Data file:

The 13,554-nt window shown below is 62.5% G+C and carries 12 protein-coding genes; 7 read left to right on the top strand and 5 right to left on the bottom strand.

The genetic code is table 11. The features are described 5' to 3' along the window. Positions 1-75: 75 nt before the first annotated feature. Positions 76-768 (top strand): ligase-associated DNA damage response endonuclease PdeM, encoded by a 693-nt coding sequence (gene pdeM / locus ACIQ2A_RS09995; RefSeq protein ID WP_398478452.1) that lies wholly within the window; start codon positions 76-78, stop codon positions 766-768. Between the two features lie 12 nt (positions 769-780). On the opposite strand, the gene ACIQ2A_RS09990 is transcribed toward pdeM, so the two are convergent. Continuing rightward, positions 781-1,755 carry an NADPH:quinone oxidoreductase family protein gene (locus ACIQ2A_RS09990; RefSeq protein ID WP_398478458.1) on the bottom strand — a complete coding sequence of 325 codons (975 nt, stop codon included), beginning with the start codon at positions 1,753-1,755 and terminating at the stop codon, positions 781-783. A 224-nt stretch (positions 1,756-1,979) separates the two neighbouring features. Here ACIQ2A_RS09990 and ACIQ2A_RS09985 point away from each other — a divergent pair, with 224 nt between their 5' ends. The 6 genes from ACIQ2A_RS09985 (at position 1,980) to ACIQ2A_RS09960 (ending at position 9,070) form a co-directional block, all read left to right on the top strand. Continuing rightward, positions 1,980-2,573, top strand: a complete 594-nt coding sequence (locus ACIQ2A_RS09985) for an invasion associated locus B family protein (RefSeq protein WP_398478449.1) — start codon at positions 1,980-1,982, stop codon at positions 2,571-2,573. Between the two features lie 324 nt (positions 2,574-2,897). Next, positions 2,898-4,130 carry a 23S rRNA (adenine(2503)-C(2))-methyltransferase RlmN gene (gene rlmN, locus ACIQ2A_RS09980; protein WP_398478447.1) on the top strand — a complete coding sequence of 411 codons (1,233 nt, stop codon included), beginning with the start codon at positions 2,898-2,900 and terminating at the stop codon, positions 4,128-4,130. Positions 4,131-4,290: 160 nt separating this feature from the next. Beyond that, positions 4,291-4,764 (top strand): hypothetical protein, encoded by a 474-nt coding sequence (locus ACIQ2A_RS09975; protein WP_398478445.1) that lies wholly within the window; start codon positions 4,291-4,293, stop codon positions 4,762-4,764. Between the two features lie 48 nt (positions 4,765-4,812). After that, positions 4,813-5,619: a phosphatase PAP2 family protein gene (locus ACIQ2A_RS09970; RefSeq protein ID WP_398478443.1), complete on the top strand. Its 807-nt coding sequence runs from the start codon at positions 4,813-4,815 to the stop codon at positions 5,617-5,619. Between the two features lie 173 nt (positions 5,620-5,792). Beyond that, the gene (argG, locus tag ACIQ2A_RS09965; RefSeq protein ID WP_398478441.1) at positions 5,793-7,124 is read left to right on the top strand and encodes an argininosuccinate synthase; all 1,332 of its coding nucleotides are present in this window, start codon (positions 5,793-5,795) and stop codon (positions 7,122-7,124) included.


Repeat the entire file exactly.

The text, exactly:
The 13,554-nt window shown below is 62.5% G+C and carries 12 protein-coding genes; 7 read left to right on the top strand and 5 right to left on the bottom strand.

The genetic code is table 11. The features are described 5' to 3' along the window. Positions 1-75: 75 nt before the first annotated feature. Positions 76-768 (top strand): ligase-associated DNA damage response endonuclease PdeM, encoded by a 693-nt coding sequence (gene pdeM / locus ACIQ2A_RS09995; RefSeq protein ID WP_398478452.1) that lies wholly within the window; start codon positions 76-78, stop codon positions 766-768. Between the two features lie 12 nt (positions 769-780). On the opposite strand, the gene ACIQ2A_RS09990 is transcribed toward pdeM, so the two are convergent. Continuing rightward, positions 781-1,755 carry an NADPH:quinone oxidoreductase family protein gene (locus ACIQ2A_RS09990; RefSeq protein ID WP_398478458.1) on the bottom strand — a complete coding sequence of 325 codons (975 nt, stop codon included), beginning with the start codon at positions 1,753-1,755 and terminating at the stop codon, positions 781-783. A 224-nt stretch (positions 1,756-1,979) separates the two neighbouring features. Here ACIQ2A_RS09990 and ACIQ2A_RS09985 point away from each other — a divergent pair, with 224 nt between their 5' ends. The 6 genes from ACIQ2A_RS09985 (at position 1,980) to ACIQ2A_RS09960 (ending at position 9,070) form a co-directional block, all read left to right on the top strand. Continuing rightward, positions 1,980-2,573, top strand: a complete 594-nt coding sequence (locus ACIQ2A_RS09985) for an invasion associated locus B family protein (RefSeq protein WP_398478449.1) — start codon at positions 1,980-1,982, stop codon at positions 2,571-2,573. Between the two features lie 324 nt (positions 2,574-2,897). Next, positions 2,898-4,130 carry a 23S rRNA (adenine(2503)-C(2))-methyltransferase RlmN gene (gene rlmN, locus ACIQ2A_RS09980; protein WP_398478447.1) on the top strand — a complete coding sequence of 411 codons (1,233 nt, stop codon included), beginning with the start codon at positions 2,898-2,900 and terminating at the stop codon, positions 4,128-4,130. Positions 4,131-4,290: 160 nt separating this feature from the next. Beyond that, positions 4,291-4,764 (top strand): hypothetical protein, encoded by a 474-nt coding sequence (locus ACIQ2A_RS09975; protein WP_398478445.1) that lies wholly within the window; start codon positions 4,291-4,293, stop codon positions 4,762-4,764. Between the two features lie 48 nt (positions 4,765-4,812). After that, positions 4,813-5,619: a phosphatase PAP2 family protein gene (locus ACIQ2A_RS09970; RefSeq protein ID WP_398478443.1), complete on the top strand. Its 807-nt coding sequence runs from the start codon at positions 4,813-4,815 to the stop codon at positions 5,617-5,619. Between the two features lie 173 nt (positions 5,620-5,792). Beyond that, the gene (argG, locus tag ACIQ2A_RS09965; RefSeq protein ID WP_398478441.1) at positions 5,793-7,124 is read left to right on the top strand and encodes an argininosuccinate synthase; all 1,332 of its coding nucleotides are present in this window, start codon (positions 5,793-5,795) and stop codon (positions 7,122-7,124) included.